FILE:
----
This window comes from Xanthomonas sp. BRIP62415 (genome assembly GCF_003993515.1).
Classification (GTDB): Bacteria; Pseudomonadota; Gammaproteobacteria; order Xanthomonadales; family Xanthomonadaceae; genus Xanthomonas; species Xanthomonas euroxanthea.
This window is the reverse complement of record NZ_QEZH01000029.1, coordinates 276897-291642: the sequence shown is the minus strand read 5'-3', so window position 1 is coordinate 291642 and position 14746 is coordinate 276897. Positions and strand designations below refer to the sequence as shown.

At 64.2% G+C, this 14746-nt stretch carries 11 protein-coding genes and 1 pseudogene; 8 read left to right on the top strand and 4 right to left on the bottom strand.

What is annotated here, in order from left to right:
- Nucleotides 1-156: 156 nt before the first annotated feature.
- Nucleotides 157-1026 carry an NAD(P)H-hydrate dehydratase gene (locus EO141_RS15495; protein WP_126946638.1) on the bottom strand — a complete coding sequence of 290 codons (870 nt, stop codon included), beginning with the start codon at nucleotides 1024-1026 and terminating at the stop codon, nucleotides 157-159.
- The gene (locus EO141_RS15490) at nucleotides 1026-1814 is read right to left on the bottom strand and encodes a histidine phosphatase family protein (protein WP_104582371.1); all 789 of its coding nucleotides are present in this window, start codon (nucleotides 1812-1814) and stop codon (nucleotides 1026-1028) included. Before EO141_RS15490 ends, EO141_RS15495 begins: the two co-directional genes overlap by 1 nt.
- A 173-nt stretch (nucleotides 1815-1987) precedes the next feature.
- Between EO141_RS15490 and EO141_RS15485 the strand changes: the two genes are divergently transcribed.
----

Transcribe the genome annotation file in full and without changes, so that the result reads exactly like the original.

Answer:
This window comes from Xanthomonas sp. BRIP62415 (genome assembly GCF_003993515.1).
Classification (GTDB): Bacteria; Pseudomonadota; Gammaproteobacteria; order Xanthomonadales; family Xanthomonadaceae; genus Xanthomonas; species Xanthomonas euroxanthea.
This window is the reverse complement of record NZ_QEZH01000029.1, coordinates 276897-291642: the sequence shown is the minus strand read 5'-3', so window position 1 is coordinate 291642 and position 14746 is coordinate 276897. Positions and strand designations below refer to the sequence as shown.

At 64.2% G+C, this 14746-nt stretch carries 11 protein-coding genes and 1 pseudogene; 8 read left to right on the top strand and 4 right to left on the bottom strand.

What is annotated here, in order from left to right:
- Nucleotides 1-156: 156 nt before the first annotated feature.
- Nucleotides 157-1026 carry an NAD(P)H-hydrate dehydratase gene (locus EO141_RS15495; protein WP_126946638.1) on the bottom strand — a complete coding sequence of 290 codons (870 nt, stop codon included), beginning with the start codon at nucleotides 1024-1026 and terminating at the stop codon, nucleotides 157-159.
- The gene (locus EO141_RS15490) at nucleotides 1026-1814 is read right to left on the bottom strand and encodes a histidine phosphatase family protein (protein WP_104582371.1); all 789 of its coding nucleotides are present in this window, start codon (nucleotides 1812-1814) and stop codon (nucleotides 1026-1028) included. Before EO141_RS15490 ends, EO141_RS15495 begins: the two co-directional genes overlap by 1 nt.
- A 173-nt stretch (nucleotides 1815-1987) precedes the next feature.
- Between EO141_RS15490 and EO141_RS15485 the strand changes: the two genes are divergently transcribed.